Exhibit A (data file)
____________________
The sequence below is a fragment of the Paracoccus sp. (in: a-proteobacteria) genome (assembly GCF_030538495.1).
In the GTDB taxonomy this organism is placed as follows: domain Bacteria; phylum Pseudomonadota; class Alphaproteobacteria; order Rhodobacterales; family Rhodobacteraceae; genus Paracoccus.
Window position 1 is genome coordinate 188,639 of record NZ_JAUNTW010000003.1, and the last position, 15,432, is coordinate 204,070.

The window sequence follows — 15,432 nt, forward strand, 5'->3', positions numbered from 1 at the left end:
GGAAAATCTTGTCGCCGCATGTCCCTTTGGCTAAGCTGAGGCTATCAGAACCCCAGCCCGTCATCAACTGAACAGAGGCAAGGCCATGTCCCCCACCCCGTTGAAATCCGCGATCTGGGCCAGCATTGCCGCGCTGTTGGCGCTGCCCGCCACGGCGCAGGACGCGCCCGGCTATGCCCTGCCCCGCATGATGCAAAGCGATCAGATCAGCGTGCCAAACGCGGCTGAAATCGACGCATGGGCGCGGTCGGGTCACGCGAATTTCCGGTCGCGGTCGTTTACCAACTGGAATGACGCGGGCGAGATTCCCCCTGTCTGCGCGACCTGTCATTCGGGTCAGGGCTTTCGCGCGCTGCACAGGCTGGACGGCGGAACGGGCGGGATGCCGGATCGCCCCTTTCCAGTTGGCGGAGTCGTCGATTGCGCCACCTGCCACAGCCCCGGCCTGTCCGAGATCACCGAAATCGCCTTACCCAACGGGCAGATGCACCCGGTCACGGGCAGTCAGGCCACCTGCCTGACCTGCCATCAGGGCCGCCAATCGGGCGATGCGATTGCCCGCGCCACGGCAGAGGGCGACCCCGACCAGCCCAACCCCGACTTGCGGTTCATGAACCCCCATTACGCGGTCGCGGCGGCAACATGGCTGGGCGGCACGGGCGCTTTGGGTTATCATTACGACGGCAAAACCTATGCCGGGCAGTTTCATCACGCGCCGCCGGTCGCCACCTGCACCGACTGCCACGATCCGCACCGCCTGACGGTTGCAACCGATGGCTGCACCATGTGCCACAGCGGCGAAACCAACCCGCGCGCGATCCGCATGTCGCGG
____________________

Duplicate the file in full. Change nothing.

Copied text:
The sequence below is a fragment of the Paracoccus sp. (in: a-proteobacteria) genome (assembly GCF_030538495.1).
In the GTDB taxonomy this organism is placed as follows: domain Bacteria; phylum Pseudomonadota; class Alphaproteobacteria; order Rhodobacterales; family Rhodobacteraceae; genus Paracoccus.
Window position 1 is genome coordinate 188,639 of record NZ_JAUNTW010000003.1, and the last position, 15,432, is coordinate 204,070.

The window sequence follows — 15,432 nt, forward strand, 5'->3', positions numbered from 1 at the left end:
GGAAAATCTTGTCGCCGCATGTCCCTTTGGCTAAGCTGAGGCTATCAGAACCCCAGCCCGTCATCAACTGAACAGAGGCAAGGCCATGTCCCCCACCCCGTTGAAATCCGCGATCTGGGCCAGCATTGCCGCGCTGTTGGCGCTGCCCGCCACGGCGCAGGACGCGCCCGGCTATGCCCTGCCCCGCATGATGCAAAGCGATCAGATCAGCGTGCCAAACGCGGCTGAAATCGACGCATGGGCGCGGTCGGGTCACGCGAATTTCCGGTCGCGGTCGTTTACCAACTGGAATGACGCGGGCGAGATTCCCCCTGTCTGCGCGACCTGTCATTCGGGTCAGGGCTTTCGCGCGCTGCACAGGCTGGACGGCGGAACGGGCGGGATGCCGGATCGCCCCTTTCCAGTTGGCGGAGTCGTCGATTGCGCCACCTGCCACAGCCCCGGCCTGTCCGAGATCACCGAAATCGCCTTACCCAACGGGCAGATGCACCCGGTCACGGGCAGTCAGGCCACCTGCCTGACCTGCCATCAGGGCCGCCAATCGGGCGATGCGATTGCCCGCGCCACGGCAGAGGGCGACCCCGACCAGCCCAACCCCGACTTGCGGTTCATGAACCCCCATTACGCGGTCGCGGCGGCAACATGGCTGGGCGGCACGGGCGCTTTGGGTTATCATTACGACGGCAAAACCTATGCCGGGCAGTTTCATCACGCGCCGCCGGTCGCCACCTGCACCGACTGCCACGATCCGCACCGCCTGACGGTTGCAACCGATGGCTGCACCATGTGCCACAGCGGCGAAACCAACCCGCGCGCGATCCGCATGTCGCGG